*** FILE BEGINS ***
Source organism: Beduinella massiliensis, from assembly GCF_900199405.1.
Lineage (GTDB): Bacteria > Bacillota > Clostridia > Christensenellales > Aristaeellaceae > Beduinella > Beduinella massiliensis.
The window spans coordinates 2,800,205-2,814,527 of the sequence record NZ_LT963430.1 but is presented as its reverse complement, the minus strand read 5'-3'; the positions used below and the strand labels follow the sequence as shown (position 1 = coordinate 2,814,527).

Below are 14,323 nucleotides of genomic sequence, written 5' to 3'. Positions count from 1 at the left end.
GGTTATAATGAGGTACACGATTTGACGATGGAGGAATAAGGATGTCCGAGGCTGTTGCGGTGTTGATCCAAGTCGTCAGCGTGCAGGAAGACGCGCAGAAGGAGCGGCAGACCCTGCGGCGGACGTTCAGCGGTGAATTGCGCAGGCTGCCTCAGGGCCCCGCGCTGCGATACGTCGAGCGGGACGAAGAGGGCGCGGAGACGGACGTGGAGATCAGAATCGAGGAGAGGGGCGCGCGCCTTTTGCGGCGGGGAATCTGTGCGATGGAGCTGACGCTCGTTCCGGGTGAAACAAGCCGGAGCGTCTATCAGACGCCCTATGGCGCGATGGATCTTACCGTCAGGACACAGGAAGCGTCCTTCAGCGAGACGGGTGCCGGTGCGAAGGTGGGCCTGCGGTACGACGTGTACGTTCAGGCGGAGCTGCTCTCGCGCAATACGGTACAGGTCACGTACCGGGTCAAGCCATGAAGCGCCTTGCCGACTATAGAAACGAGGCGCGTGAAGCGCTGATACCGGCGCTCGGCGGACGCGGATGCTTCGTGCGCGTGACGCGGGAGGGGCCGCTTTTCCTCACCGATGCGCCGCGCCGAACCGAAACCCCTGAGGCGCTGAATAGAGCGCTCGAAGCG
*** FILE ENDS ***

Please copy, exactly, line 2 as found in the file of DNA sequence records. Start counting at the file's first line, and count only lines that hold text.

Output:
Lineage (GTDB): Bacteria > Bacillota > Clostridia > Christensenellales > Aristaeellaceae > Beduinella > Beduinella massiliensis.